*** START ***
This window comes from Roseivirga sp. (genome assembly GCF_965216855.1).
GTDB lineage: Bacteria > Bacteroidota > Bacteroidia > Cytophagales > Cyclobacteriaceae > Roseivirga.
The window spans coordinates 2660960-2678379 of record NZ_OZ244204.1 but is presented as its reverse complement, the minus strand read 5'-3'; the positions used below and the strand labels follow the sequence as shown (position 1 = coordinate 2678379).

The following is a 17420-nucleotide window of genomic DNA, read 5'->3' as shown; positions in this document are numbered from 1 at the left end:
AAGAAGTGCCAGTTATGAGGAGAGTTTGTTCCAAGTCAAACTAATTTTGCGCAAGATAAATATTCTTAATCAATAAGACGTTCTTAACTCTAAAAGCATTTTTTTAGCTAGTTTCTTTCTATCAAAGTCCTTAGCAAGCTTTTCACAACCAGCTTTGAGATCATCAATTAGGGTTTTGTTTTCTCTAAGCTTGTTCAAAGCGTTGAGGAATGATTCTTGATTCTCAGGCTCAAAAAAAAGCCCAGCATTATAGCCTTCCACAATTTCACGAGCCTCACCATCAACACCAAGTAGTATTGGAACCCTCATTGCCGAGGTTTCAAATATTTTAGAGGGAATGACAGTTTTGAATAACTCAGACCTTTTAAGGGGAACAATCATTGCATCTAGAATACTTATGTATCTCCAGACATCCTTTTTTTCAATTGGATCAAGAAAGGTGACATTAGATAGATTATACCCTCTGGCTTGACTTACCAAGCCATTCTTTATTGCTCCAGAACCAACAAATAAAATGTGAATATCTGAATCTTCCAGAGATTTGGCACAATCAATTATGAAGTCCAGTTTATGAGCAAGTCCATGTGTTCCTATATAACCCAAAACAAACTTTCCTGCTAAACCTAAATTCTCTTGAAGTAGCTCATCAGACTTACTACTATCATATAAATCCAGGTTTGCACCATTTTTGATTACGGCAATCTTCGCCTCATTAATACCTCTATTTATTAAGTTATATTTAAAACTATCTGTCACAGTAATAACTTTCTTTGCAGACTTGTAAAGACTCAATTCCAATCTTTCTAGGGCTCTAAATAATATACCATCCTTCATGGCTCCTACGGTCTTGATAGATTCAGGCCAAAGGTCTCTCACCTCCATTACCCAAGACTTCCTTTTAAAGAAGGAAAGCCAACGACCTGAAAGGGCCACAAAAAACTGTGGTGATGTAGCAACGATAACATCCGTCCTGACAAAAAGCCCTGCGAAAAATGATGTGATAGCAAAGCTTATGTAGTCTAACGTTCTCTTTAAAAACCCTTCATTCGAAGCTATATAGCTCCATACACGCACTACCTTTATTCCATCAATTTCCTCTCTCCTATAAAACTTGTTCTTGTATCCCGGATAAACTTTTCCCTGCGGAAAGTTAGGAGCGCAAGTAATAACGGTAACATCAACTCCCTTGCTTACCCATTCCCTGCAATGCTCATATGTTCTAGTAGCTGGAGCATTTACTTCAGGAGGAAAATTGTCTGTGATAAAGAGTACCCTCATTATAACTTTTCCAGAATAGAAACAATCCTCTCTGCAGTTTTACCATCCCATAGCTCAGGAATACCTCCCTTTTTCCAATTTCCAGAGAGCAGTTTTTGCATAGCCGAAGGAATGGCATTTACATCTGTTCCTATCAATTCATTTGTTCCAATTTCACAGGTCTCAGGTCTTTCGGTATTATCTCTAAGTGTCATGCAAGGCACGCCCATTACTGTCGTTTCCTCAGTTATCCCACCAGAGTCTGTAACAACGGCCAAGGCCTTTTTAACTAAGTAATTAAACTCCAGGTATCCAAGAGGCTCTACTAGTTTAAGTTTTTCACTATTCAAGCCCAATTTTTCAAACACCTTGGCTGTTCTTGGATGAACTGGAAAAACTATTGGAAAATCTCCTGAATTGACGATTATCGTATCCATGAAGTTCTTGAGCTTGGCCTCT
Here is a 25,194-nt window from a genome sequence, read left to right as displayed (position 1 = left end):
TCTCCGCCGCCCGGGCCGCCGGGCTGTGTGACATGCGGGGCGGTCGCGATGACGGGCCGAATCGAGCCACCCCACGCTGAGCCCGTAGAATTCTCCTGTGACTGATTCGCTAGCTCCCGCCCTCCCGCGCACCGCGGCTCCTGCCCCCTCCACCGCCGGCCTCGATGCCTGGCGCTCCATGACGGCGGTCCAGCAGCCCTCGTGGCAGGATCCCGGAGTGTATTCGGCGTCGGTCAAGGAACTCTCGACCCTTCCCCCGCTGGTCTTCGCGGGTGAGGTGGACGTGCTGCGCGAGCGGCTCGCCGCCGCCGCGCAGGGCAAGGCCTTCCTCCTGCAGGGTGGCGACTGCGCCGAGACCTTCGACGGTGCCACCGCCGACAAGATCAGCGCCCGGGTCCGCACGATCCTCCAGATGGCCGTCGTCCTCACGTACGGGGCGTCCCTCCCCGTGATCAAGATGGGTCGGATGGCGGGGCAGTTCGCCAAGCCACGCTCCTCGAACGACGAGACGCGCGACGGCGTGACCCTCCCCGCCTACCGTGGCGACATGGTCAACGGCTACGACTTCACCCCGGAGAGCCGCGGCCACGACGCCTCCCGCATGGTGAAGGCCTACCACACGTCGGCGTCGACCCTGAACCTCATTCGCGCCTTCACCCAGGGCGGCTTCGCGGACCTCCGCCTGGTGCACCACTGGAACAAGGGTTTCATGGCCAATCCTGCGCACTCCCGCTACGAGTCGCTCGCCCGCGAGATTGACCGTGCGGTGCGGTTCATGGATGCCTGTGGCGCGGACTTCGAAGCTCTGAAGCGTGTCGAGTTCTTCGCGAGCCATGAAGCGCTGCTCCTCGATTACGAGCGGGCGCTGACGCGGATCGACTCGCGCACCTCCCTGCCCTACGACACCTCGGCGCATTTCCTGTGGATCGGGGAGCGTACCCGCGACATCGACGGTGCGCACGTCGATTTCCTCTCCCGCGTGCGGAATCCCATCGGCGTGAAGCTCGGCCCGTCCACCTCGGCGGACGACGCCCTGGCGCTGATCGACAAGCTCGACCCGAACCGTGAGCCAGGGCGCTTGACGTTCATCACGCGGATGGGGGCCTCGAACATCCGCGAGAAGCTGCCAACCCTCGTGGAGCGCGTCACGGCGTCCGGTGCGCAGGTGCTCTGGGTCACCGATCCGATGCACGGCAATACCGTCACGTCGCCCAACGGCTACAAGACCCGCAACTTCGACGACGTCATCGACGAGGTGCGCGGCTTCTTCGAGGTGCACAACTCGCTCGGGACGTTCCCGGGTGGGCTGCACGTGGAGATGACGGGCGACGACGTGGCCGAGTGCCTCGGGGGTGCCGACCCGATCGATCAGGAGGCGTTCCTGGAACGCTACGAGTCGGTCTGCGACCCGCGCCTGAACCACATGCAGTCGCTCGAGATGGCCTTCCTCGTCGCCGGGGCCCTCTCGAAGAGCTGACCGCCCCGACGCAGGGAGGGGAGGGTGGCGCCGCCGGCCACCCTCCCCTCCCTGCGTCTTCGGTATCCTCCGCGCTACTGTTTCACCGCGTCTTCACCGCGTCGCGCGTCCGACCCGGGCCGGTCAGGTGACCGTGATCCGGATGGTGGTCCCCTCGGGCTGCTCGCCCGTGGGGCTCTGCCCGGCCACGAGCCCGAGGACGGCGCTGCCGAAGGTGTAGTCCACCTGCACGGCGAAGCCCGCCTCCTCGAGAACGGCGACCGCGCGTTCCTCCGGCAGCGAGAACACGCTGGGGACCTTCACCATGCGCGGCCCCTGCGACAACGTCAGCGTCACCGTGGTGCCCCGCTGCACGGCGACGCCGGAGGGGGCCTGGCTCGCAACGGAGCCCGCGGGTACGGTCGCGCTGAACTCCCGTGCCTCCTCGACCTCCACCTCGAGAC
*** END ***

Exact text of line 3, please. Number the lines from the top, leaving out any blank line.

The window spans coordinates 2660960-2678379 of record NZ_OZ244204.1 but is presented as its reverse complement, the minus strand read 5'-3'; the positions used below and the strand labels follow the sequence as shown (position 1 = coordinate 2678379).